An Old Idea With The Thousand'th New Name Prolly (Syntax Factorys)


I am sure this has been done before in other languages, and is not an original idea. Nor do I know if anyone has proposed this idea before. At first I thought I might try to see if I could implement this myself, however, this is no small task. It could however be done in a way that is not as invasive as you would think but possibly at more of an expense to compilation times. We already suffer from long compilation times and making them longer is no a good way to get more people to use Rust so one must consider the ability to include this feature with out extending compilation times of crates that do not use this feature. So therefore in my idea of a design I use a method that could easily be programmed to not significantly effect compilation times.

I tried explaining this in two parts. The idea and the design, but that did not work out so just keep in mind the design of how it works does not have to be exactly like I say it is and the idea does not have to work exactly like I think it should.

Behold @syntaxfactory. Ok, I’m done. No just kidding. Well, now you already basically know what it does just by looking at it. So let us see a more useful form of it.

Here, @syntaxfactory { fn foo_trybuild(AbstractSyntaxTree) { } }. You see where I am going already I bet. You can likely figure out the entire idea from that. Of course I have a little more to my idea, but not much.

These things could be placed anywhere in any module in a crate. They might even inherit their enclosing scope but I think that might not work as well as it just sounds cool. Placing them anywhere would just help to locate the factory code closer to what it produces.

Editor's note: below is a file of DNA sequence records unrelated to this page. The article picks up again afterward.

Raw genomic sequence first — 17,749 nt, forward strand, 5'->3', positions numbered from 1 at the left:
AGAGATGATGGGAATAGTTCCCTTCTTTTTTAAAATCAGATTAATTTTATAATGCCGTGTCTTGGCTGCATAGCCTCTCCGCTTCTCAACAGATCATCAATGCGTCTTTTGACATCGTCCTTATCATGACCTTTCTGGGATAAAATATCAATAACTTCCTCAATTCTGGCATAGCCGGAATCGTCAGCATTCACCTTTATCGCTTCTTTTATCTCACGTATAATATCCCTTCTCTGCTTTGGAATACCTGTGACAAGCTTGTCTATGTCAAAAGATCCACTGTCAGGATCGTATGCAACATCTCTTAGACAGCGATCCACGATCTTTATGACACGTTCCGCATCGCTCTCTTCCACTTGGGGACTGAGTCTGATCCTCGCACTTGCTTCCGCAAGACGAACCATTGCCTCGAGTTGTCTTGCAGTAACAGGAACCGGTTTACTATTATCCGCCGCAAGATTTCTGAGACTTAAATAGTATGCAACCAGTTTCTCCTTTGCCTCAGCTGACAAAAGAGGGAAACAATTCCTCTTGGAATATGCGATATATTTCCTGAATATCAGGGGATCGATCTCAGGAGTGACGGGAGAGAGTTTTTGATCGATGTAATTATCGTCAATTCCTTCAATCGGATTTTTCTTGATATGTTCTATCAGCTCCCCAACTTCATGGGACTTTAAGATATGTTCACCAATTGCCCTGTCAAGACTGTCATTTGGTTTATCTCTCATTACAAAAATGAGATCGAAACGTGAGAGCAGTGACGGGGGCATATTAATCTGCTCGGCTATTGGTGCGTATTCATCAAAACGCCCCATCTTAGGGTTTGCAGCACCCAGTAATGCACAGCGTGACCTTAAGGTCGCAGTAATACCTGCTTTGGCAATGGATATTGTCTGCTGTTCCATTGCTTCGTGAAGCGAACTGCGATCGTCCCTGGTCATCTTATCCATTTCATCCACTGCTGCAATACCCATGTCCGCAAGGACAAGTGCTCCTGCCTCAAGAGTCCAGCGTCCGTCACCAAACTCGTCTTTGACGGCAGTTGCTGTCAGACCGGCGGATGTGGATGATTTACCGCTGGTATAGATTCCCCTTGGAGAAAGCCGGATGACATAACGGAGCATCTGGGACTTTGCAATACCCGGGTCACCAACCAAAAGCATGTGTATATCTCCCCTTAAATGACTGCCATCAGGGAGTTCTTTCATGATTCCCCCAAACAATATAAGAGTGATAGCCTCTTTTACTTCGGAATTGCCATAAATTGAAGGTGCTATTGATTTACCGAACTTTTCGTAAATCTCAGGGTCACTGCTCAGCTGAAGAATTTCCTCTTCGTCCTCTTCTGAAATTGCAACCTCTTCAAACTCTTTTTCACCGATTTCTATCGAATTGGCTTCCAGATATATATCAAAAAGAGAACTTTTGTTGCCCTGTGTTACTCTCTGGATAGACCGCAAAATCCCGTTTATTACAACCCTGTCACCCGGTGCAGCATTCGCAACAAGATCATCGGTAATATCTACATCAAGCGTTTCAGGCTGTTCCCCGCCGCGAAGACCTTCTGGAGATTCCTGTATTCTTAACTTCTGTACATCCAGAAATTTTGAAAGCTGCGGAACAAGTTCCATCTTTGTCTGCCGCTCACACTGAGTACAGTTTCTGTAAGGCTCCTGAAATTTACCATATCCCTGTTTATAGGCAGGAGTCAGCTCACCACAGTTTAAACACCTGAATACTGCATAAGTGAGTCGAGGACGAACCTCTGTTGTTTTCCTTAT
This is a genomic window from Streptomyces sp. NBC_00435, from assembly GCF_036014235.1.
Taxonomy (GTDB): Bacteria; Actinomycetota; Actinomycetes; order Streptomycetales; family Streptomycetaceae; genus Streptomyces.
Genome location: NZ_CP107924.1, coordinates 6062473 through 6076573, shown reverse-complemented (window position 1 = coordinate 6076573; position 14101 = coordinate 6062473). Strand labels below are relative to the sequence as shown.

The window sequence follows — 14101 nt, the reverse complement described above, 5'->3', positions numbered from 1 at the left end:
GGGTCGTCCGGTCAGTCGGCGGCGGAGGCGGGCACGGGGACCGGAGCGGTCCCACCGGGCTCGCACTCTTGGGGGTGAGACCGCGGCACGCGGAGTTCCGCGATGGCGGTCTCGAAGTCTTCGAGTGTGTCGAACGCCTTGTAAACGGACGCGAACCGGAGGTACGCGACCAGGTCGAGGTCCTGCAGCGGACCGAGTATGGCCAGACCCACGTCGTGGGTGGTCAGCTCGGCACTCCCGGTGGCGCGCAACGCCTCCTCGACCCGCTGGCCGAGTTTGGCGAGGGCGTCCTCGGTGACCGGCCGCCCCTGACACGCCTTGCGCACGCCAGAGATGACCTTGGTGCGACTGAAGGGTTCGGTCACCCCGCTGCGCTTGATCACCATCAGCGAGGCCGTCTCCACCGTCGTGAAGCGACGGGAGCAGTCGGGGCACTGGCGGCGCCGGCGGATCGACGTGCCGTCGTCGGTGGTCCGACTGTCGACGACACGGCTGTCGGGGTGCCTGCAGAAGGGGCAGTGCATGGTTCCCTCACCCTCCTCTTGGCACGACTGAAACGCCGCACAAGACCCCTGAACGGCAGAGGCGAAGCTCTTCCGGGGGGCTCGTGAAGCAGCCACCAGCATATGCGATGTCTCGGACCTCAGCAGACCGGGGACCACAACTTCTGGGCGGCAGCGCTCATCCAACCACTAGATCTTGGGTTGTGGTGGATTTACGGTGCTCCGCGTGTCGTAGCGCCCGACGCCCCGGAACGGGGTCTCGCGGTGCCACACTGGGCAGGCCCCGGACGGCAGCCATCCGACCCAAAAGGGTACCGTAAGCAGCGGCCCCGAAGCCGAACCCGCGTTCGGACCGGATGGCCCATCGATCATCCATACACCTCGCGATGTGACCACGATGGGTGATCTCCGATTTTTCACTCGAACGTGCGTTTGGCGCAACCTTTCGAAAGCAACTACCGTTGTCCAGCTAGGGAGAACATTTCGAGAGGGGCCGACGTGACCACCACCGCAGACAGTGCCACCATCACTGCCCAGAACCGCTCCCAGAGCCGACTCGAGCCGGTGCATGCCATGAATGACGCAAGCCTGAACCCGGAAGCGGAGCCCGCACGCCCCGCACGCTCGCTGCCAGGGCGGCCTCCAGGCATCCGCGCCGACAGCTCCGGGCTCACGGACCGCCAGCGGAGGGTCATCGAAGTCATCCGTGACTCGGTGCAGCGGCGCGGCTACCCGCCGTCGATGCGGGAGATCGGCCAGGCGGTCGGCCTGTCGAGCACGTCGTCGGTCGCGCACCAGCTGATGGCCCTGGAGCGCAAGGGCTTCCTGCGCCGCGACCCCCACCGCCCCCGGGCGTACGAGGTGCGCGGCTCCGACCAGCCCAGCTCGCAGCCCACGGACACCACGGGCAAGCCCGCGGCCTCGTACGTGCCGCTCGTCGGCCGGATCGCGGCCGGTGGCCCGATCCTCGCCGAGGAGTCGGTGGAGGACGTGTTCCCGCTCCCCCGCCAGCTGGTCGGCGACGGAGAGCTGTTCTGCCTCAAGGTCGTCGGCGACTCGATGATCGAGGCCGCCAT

Now take the entire crate and filter all the files. Anything inside @syntaxfactory's enclosing scope gets dropped into a new file with the same name and same directory structure as the containing module. So basically we kind of created two files with one file. We could essentially build a whole separate disk tree from our original disk tree entirely devoted to the syntax factory.

Let me introduce you to my friend the #[syntaxfactory(builder(foo)] attribute. His job is to tag implementations (maybe more) that they have syntax factory capabilities. The capabilities are provided by Foo. Now who is Foo? Well, he might look like this: def foo_trybuild(?) -> ? { }.

If you have not yet caught on to what will happen I will explain further. I will explain in the not optimized and just make it work method. Take all those @syntaxfactory blocks drop them out into a new temporary hierarchy matching the original one such as a disk representation. You basically created a second crate. This crate is temporary in existence. The compiler then loads that crate dynamically into memory and uses the attributes and hooks to call out to the appropriate functions to modify the abstract/syntax/whatever tree pretty much like a macro does except more powerful.

Ok DONE. There you go. A long explanation for something that I could prolly have just referenced somewhere that is already implemented. But, I guess it kind of helped anyone who is not familiar with this idea. My friend a few weeks ago was telling me about another language that did something like that. I never checked that language out because I prefer to spend my time with Rust, but I did remember some of what he said and today I realized boy that would really be useful in a project of mine. So I envisioned a design that just might work hence my inability to completely separate the idea from the design.

Someone who has studied these type of things would be better equipped to actually design or determine the feasibility and usefulness of this idea, and someone with extensive knowledge of the compiler would be able to actually implement it. I might try at some point, but I am not very smart so I do not think I would get very far and then nobody would use it just like my other libraries, LOL.



Oh, I forgot to mention one of the uses! You could use it to build functions/methods that do not exist. If someone is wanting to reference something and a builder exists it could try to have it built. This would be early in the compilation phase. So you could have methods built during compile time that would otherwise be hard to make. It could be extended to fields I suspect also.


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